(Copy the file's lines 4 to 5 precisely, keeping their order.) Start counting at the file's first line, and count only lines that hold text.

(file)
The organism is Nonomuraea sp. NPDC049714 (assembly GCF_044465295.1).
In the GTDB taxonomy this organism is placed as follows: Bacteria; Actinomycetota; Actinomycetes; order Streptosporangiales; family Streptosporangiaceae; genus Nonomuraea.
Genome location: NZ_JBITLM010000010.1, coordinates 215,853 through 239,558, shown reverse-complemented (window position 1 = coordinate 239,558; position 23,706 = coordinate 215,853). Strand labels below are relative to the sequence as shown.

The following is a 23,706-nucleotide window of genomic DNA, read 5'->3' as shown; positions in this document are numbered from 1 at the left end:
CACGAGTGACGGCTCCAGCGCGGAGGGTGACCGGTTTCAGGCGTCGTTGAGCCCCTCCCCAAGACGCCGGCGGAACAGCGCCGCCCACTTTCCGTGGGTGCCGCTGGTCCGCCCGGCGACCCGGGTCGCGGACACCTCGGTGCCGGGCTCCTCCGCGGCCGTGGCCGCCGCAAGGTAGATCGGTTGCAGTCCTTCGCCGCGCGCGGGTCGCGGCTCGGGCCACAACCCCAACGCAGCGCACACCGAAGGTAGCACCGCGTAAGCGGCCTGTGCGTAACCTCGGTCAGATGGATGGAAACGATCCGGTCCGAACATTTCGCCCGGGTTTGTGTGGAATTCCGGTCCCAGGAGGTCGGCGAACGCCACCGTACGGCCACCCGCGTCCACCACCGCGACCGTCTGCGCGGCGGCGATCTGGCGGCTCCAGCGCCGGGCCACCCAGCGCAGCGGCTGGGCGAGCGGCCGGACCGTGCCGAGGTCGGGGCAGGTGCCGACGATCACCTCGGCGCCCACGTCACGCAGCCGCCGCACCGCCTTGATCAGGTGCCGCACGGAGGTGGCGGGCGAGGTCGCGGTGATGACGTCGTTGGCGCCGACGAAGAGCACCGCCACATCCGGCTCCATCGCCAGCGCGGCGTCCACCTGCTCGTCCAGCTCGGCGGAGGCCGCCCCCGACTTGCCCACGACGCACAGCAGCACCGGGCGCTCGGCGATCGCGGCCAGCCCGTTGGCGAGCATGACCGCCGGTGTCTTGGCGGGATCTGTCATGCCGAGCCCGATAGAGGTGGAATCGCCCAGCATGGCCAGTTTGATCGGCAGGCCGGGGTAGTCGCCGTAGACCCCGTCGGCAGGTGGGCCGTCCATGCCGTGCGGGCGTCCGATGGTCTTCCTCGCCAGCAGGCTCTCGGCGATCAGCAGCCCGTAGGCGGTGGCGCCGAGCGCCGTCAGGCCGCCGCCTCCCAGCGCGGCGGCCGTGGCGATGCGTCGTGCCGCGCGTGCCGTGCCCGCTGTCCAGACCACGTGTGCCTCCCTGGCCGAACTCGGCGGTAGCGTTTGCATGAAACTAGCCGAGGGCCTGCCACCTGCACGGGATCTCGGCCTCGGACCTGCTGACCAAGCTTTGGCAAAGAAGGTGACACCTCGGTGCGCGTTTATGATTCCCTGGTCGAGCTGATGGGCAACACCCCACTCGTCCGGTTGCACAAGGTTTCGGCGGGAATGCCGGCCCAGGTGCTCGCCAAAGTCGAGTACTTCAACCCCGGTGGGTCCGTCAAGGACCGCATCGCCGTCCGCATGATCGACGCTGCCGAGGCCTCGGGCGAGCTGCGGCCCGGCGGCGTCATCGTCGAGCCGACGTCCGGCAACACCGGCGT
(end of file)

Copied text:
The following is a 23,706-nucleotide window of genomic DNA, read 5'->3' as shown; positions in this document are numbered from 1 at the left end:
CACGAGTGACGGCTCCAGCGCGGAGGGTGACCGGTTTCAGGCGTCGTTGAGCCCCTCCCCAAGACGCCGGCGGAACAGCGCCGCCCACTTTCCGTGGGTGCCGCTGGTCCGCCCGGCGACCCGGGTCGCGGACACCTCGGTGCCGGGCTCCTCCGCGGCCGTGGCCGCCGCAAGGTAGATCGGTTGCAGTCCTTCGCCGCGCGCGGGTCGCGGCTCGGGCCACAACCCCAACGCAGCGCACACCGAAGGTAGCACCGCGTAAGCGGCCTGTGCGTAACCTCGGTCAGATGGATGGAAACGATCCGGTCCGAACATTTCGCCCGGGTTTGTGTGGAATTCCGGTCCCAGGAGGTCGGCGAACGCCACCGTACGGCCACCCGCGTCCACCACCGCGACCGTCTGCGCGGCGGCGATCTGGCGGCTCCAGCGCCGGGCCACCCAGCGCAGCGGCTGGGCGAGCGGCCGGACCGTGCCGAGGTCGGGGCAGGTGCCGACGATCACCTCGGCGCCCACGTCACGCAGCCGCCGCACCGCCTTGATCAGGTGCCGCACGGAGGTGGCGGGCGAGGTCGCGGTGATGACGTCGTTGGCGCCGACGAAGAGCACCGCCACATCCGGCTCCATCGCCAGCGCGGCGTCCACCTGCTCGTCCAGCTCGGCGGAGGCCGCCCCCGACTTGCCCACGACGCACAGCAGCACCGGGCGCTCGGCGATCGCGGCCAGCCCGTTGGCGAGCATGACCGCCGGTGTCTTGGCGGGATCTGTCATGCCGAGCCCGATAGAGGTGGAATCGCCCAGCATGGCCAGTTTGATCGGCAGGCCGGGGTAGTCGCCGTAGACCCCGTCGGCAGGTGGGCCGTCCATGCCGTGCGGGCGTCCGATGGTCTTCCTCGCCAGCAGGCTCTCGGCGATCAGCAGCCCGTAGGCGGTGGCGCCGAGCGCCGTCAGGCCGCCGCCTCCCAGCGCGGCGGCCGTGGCGATGCGTCGTGCCGCGCGTGCCGTGCCCGCTGTCCAGACCACGTGTGCCTCCCTGGCCGAACTCGGCGGTAGCGTTTGCATGAAACTAGCCGAGGGCCTGCCACCTGCACGGGATCTCGGCCTCGGACCTGCTGACCAAGCTTTGGCAAAGAAGGTGACACCTCGGTGCGCGTTTATGATTCCCTGGTCGAGCTGATGGGCAACACCCCACTCGTCCGGTTGCACAAGGTTTCGGCGGGAATGCCGGCCCAGGTGCTCGCCAAAGTCGAGTACTTCAACCCCGGTGGGTCCGTCAAGGACCGCATCGCCGTCCGCATGATCGACGCTGCCGAGGCCTCGGGCGAGCTGCGGCCCGGCGGCGTCATCGTCGAGCCGACGTCCGGCAACACCGGCGT